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8 Answers

Sometimes when my kids fall over and scrape their elbows and knees or get a giant bruise, I wonder if I should give them pain medication. What would other mums do?


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  • I would only give paracetamol and would see a GP if pain persists.


  • A hug is the best medicine and rubbing the affected area. Antibiotics is unnecessary and can lead to an increase in antibiotic resistance. I agree with the previous comments about Panadol.


  • I only gave them Panadol when they were sick and had a fever. I found a kiss and a bandaid (after using antiseptic) followed by a big cuddle worked for my boys.


  • I wouldn’t either. I like Sudocrem for scrapes, wounds, scratches etc or some similar cream.


  • Uhhh no way! I only give them panadol when they are really sick or screaming from teething


  • No, I don’t.
    I have a nice calming cream though, which I often put on.


  • No, I wouldn’t be giving them medication simply for grazed knees/elbows or bruising. Medication such as Paracetamol etc do state for pain, but they actually mean the pain caused by fevers etc, or, perhaps broken bones, not everyday injury. If I’d given my children/grandchildren pain relievers every time they fell over and grazed their knees/elbows they would have gone through a bottle a day.
    Instead of paracetamol or other oral pain relievers, if bruising occurs cover the area with a cloth and apply an icepack. As I come from Canada I used witch hazel (yes the facial treatment), applying it to the site of injury as long as there was no broken skin immediately after. Result NO BRUISING!!! I know it sounds incredible but witch hazel is widely used in Canada to prevent bruising. Soak a pad of cotton wool in it and apply to area (or goose egg), keeping it there as long as possible.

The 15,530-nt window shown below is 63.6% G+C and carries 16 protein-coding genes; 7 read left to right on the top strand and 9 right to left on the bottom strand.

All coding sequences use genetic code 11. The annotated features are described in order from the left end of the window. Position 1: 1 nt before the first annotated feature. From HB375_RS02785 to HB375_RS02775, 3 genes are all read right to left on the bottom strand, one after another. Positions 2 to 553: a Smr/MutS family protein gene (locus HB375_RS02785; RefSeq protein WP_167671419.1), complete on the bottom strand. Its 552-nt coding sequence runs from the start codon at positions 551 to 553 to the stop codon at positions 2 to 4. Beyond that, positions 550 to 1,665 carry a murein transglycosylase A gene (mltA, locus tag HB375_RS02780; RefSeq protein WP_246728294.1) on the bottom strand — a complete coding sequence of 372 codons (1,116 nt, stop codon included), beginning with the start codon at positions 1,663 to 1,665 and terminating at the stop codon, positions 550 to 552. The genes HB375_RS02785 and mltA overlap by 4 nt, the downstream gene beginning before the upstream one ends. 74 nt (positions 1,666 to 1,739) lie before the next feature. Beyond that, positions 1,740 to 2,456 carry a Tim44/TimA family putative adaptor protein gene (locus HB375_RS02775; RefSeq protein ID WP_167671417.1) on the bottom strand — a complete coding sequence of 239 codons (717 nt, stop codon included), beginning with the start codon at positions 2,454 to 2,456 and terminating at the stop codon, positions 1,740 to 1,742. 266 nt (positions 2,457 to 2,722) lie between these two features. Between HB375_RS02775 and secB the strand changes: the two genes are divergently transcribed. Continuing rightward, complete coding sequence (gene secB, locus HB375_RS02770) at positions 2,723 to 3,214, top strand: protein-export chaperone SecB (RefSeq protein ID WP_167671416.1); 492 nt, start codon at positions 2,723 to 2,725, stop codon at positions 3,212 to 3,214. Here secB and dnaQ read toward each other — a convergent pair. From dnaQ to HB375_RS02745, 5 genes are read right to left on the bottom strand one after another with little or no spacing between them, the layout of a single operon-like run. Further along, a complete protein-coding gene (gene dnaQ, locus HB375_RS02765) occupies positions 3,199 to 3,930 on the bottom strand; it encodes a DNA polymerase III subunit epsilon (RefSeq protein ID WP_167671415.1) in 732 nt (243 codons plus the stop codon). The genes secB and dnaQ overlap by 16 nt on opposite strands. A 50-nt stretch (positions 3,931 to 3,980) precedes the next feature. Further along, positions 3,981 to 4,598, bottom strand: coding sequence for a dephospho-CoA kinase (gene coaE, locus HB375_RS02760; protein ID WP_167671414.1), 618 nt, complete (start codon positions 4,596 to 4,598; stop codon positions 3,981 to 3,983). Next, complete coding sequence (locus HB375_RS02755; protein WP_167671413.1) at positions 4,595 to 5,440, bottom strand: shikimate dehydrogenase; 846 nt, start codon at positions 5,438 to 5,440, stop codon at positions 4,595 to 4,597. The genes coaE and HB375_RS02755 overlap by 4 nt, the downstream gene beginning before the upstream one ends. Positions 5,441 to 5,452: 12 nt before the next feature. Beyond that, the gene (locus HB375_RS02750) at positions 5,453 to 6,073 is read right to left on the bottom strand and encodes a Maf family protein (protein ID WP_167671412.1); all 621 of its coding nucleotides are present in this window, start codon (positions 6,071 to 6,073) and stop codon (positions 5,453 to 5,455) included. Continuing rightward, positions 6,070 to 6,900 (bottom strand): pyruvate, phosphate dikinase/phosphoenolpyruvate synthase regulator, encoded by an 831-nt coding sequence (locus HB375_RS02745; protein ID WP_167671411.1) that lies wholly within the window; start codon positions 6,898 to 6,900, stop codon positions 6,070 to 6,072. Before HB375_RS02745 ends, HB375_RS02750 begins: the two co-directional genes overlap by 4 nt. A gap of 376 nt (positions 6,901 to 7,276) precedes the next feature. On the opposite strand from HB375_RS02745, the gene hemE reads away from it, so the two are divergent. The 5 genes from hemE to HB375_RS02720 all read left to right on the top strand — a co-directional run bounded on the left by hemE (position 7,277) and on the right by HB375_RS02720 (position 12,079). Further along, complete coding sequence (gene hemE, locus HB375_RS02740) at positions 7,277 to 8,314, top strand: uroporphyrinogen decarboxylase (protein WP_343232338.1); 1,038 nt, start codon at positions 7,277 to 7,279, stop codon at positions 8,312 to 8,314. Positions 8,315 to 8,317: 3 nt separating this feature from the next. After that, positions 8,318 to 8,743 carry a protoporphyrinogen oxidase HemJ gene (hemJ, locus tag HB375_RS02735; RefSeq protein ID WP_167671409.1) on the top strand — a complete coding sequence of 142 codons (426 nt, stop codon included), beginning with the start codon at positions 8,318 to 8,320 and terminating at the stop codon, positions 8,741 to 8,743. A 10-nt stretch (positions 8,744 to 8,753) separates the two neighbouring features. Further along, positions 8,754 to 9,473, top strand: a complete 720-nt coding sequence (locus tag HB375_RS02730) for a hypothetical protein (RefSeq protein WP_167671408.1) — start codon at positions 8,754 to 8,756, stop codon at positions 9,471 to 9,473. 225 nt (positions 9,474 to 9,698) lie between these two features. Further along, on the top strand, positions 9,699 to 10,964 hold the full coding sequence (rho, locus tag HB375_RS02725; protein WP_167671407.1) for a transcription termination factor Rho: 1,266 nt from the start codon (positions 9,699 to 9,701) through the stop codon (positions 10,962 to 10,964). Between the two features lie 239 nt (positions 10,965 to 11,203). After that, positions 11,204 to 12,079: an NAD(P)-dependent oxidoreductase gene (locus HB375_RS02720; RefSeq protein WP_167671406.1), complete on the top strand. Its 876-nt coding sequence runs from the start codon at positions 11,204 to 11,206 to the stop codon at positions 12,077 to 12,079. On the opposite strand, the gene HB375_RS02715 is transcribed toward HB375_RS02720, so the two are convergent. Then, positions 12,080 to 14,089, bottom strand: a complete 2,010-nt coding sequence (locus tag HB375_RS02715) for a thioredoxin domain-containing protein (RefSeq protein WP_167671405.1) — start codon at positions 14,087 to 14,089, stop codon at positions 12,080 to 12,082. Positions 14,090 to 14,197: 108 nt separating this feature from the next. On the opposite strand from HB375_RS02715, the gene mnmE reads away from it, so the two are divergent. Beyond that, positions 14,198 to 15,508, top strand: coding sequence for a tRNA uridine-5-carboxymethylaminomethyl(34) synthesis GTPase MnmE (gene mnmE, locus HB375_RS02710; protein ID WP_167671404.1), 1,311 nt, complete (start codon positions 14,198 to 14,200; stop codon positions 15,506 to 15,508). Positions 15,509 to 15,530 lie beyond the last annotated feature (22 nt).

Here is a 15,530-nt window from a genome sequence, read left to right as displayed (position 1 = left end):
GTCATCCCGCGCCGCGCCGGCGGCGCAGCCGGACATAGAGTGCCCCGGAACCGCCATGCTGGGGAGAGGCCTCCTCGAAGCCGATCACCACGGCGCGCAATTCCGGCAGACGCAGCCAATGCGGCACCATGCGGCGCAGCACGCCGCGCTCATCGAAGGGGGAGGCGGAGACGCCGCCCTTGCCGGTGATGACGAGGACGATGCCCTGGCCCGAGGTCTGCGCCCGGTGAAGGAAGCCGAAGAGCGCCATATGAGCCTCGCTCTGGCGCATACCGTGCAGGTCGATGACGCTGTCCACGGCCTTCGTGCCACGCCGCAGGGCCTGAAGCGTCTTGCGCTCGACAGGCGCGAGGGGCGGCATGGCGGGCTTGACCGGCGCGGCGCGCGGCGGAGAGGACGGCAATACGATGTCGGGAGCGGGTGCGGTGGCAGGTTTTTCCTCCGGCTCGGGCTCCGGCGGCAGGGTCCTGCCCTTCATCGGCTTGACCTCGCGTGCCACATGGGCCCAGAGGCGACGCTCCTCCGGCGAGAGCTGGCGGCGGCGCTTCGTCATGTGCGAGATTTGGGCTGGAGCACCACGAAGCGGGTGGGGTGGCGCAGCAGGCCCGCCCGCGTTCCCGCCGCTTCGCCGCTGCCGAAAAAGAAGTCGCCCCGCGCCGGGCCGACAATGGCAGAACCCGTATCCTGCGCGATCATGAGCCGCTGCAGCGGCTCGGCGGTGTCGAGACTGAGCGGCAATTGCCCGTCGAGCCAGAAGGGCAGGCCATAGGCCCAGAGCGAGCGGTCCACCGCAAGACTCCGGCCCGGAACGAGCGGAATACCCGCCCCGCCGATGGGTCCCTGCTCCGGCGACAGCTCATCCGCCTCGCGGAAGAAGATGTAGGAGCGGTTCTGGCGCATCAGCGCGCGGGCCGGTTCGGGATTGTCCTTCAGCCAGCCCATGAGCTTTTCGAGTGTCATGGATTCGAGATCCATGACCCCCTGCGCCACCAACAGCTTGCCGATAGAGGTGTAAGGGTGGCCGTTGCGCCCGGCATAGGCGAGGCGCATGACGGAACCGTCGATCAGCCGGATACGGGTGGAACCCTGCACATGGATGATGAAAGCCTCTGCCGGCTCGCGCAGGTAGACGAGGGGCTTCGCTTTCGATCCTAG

I used it when my daughter was hit by a falling branch and a ‘goose egg’ began to sprout on her forehead. Despite her then boyfriend claiming it wouldn’t do any good, the swelling diminished almost immediately and there was no bruising afterwards. Of course, the skin wasn’t broken and I’d already determined that there were no other injuries caused.
    It is a fallacy that there are some who believe life should be totally pain free, there is no way of preventing all pain (unless one is dead). It is far better to teach your child how to manage their pain, than to seek to obliterate it.


  • Generally I have never given pain medication for everyday bumps and scrapes. If it was significant and needed medical attention it was different e.g stitches, broken bone. For skin knees my kids used to break off a bit of aloe vera, we used to call it the healing plant, and they would rub on their sore bits. A cuddle and clean up were often enough to help ease the pain. Sometimes I would use aromatherapy and breathing exercises to help. Works for emotional distress too!


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